In addition to the Environment Protection and Biodiversity Act 1999 and Territory-specific legislation, there are a number of key pieces of legislation that direct activities in the Heard Island and McDonald Islands (HIMI) region, including the:
- Antarctic Marine Living Resources Conservation Act 1981
- Environment Protection (Sea Dumping) Act 1981
- Fisheries Management Act 1991
- Historic Shipwrecks Act 1976
- Protection of the Sea (Prevention of Pollution from Ships) Act 1983
Summaries of this legislation and links to the legislation itself are given below.
The Antarctic Marine Living Resources Conservation Act 1981 (AMLRC Act) implements Australia’s obligations under the Convention on the Conservation of Antarctic Marine Living Resources (CCAMLR).
The Reserve falls within statistical subdivision 58.5.2 of the Convention area; a small part of the exclusive economic zone (EEZ) extends into division 58.4.3. The Act is administered by the Australian Antarctic Division and provides for a system of permits and inspectors, and allows for the implementation of conservation measures adopted by the CAMLR Commission.
The Fisheries Management Act 1991 takes precedence over the AMLRC Act in some respects (e.g. managing commercial harvesting).
For more information go to the Australian Antarctic Division website.
The Environment Protection (Sea Dumping) Act 1981 regulates the dumping at sea of controlled material (including certain wastes and other matter), the incineration at sea of controlled material, loading for the purpose of dumping or incineration, export for the purpose of dumping or incineration, and the placement of artificial reefs.
The Act gives effect to Australia's obligations under the 1996 Protocol to the Convention on the Prevention of Marine Pollution by Dumping of Wastes and Other Matter, 1972 (thereby also fulfilling Australia's international obligations under the London Dumping Convention).
Permits are required for any sea dumping activities. Operational discharges from vessels are not defined as ‘dumping’ under the 1996 Protocol and are therefore not regulated under the Act.
For more information go to the Department of the Environment, Water, Heritage and the Arts website.
The Fisheries Management Act 1991 regulates fishing activities (taking etc of fish, including all species of bony fish, sharks, rays, crustaceans, molluscs and other marine organisms, but not including marine mammals or marine reptiles) in the Australian Fishing Zone (AFZ) which is, generally speaking, the waters adjacent to Australia between three and 200 nautical miles of Australia’s territorial sea baselines, the latter figure corresponding to the outer limits of the exclusive economic zone.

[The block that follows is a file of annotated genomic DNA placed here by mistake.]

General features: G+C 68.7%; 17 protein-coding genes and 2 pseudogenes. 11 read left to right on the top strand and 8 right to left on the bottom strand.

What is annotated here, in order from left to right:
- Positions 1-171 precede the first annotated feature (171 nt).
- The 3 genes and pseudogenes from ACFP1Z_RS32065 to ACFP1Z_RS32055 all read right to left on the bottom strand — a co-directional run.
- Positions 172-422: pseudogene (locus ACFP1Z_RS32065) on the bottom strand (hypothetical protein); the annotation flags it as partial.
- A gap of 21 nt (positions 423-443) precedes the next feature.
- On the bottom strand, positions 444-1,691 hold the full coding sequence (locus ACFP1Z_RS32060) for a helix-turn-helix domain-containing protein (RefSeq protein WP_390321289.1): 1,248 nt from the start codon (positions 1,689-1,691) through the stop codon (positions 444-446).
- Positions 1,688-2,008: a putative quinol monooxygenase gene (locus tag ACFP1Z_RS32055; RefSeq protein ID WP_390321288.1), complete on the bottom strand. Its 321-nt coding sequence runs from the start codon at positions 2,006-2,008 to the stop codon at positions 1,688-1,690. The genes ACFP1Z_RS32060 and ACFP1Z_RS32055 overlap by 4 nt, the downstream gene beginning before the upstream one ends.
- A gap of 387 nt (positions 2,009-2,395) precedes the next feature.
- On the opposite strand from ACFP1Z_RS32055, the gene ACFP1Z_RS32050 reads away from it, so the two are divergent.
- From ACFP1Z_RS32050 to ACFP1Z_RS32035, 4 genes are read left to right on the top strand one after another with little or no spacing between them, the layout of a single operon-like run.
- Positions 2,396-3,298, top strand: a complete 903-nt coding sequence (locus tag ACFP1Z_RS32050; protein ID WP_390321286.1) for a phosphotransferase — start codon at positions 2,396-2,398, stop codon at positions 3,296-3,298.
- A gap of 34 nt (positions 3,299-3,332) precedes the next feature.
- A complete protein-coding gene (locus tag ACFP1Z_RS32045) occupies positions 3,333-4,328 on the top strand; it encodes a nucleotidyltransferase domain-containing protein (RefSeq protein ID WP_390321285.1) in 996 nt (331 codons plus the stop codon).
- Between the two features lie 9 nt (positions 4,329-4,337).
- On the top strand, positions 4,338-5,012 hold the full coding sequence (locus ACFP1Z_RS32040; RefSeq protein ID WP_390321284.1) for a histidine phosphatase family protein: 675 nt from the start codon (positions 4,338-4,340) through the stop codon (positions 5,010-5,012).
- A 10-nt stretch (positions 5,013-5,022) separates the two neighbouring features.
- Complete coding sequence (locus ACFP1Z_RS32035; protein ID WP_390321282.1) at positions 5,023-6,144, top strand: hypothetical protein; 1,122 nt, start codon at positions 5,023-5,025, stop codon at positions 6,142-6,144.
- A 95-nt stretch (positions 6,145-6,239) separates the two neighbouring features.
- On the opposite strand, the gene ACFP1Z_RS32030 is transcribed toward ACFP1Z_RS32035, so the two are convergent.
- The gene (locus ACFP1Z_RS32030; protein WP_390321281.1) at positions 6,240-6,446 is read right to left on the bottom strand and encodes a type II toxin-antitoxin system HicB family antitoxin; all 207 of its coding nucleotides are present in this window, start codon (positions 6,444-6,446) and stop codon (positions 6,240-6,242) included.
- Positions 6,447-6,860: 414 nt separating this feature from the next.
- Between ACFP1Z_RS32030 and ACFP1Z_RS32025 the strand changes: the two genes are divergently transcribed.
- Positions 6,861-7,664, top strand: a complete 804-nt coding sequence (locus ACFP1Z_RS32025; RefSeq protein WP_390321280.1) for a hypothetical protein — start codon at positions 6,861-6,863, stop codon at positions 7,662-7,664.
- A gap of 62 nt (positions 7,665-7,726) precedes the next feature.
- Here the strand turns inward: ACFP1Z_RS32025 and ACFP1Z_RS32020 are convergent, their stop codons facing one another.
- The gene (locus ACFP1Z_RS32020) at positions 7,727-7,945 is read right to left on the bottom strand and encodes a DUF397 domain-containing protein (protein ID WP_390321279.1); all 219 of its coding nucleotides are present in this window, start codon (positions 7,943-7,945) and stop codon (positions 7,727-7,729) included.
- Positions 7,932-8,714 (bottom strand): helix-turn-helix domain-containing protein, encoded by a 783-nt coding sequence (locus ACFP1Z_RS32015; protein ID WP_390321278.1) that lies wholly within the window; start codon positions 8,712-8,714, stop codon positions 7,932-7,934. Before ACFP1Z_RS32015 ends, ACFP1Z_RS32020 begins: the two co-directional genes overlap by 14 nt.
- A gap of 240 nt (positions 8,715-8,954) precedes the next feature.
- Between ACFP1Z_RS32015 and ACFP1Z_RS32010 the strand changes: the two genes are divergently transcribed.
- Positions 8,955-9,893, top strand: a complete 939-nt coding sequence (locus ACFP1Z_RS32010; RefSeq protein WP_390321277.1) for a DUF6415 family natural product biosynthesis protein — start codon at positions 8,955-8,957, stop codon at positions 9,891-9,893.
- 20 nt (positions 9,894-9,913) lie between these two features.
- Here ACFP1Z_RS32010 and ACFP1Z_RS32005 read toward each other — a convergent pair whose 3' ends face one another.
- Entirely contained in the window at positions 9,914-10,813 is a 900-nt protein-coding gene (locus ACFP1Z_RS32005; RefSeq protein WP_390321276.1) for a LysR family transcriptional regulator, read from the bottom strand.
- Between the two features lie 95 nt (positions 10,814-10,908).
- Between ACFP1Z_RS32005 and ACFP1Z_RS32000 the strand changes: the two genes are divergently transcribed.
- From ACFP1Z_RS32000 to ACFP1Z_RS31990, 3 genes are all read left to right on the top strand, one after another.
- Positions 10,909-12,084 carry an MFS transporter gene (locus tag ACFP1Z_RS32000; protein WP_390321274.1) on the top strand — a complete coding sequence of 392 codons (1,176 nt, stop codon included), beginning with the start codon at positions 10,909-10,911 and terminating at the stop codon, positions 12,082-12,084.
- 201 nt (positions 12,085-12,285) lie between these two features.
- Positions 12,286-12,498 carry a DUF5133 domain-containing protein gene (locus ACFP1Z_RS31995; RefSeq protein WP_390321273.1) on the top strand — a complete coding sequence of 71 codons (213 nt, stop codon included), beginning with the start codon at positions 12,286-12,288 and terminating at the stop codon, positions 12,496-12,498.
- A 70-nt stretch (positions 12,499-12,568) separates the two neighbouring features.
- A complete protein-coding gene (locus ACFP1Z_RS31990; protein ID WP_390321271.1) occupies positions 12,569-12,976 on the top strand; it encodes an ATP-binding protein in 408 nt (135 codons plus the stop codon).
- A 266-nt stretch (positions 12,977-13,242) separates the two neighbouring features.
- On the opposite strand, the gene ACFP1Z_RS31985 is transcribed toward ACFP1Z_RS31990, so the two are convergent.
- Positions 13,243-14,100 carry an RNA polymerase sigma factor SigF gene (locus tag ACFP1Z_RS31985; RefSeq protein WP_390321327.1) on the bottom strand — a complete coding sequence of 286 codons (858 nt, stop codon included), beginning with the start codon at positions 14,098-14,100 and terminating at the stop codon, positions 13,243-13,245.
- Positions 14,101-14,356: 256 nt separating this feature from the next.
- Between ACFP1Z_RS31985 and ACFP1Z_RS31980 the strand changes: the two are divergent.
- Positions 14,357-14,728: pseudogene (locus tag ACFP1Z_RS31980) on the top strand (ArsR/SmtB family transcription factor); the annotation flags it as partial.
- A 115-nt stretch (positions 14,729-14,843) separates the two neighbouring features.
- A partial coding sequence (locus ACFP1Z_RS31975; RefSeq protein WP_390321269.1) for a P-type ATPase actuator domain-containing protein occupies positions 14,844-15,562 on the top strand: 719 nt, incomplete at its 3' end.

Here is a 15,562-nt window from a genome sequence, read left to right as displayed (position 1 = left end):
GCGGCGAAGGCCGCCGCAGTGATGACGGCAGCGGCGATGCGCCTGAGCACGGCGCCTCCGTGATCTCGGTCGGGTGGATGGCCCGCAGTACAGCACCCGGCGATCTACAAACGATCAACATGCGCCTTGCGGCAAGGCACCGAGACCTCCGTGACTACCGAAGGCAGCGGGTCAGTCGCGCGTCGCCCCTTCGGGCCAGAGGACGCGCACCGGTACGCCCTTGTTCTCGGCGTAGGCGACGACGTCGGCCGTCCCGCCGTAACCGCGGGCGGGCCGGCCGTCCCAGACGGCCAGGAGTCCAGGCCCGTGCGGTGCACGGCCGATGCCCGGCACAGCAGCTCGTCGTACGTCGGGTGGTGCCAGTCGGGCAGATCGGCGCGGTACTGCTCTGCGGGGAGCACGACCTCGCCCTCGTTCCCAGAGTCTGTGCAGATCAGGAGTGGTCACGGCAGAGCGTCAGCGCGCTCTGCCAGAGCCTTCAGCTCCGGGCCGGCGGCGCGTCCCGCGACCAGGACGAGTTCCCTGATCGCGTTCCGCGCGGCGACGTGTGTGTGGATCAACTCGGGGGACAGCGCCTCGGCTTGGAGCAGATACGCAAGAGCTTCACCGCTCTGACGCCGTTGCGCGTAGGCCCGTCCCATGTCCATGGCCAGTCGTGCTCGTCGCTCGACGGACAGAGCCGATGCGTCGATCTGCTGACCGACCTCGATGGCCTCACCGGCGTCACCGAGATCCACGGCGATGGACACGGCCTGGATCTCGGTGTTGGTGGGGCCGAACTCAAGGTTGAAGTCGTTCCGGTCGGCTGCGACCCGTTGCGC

The Act also regulates fishing by Australians on the high seas, including in the CCAMLR area.
View the Fisheries Management Act 1991
For more information go to the Australian Fisheries Management Authority website.
The Historic Shipwrecks Act 1976 provides for the protection of historic shipwrecks and associated relics, and provides for the establishment of protected zones around historic shipwrecks.
All shipwrecks and associated relics more than 75 years old have been protected under the Act by Ministerial declaration. A wreck less than 75 years old may also be protected by a declaration of the Minister.
The Act prohibits conduct in relation to historic shipwrecks and relics, including conduct that destroys or causes damage to an historic shipwreck or relic, causes interference with an historic shipwreck or relic, causes the disposal of an historic shipwreck or relic, or causes an historic shipwreck or relic to be removed from Australia.
View the Historic Shipwrecks Act 1976
For more information go to the Department of the Environment and Heritage website.
The Protection of the Sea (Prevention of Pollution from Ships) Act 1983, administered by the Australian Maritime Safety Authority (AMSA), deals with the protection of the marine environment from ship-sourced pollution.
The Act implements the International Convention for the Prevention of Pollution from Ships 1973 and the subsequent 1978 Protocol to the Convention (collectively MARPOL 73/78) and regulates normal operational discharges from ships.
MARPOL 73/78 annexes regulate the discharge of oil (Annex I), noxious liquid substances (Annex II), the disposal from ships of sewage (Annex IV) and garbage (Annex V) and prohibit the disposal of harmful substances carried by sea in packaged forms (Annex III).
For more information, go to the Australian Maritime Safety Authority website.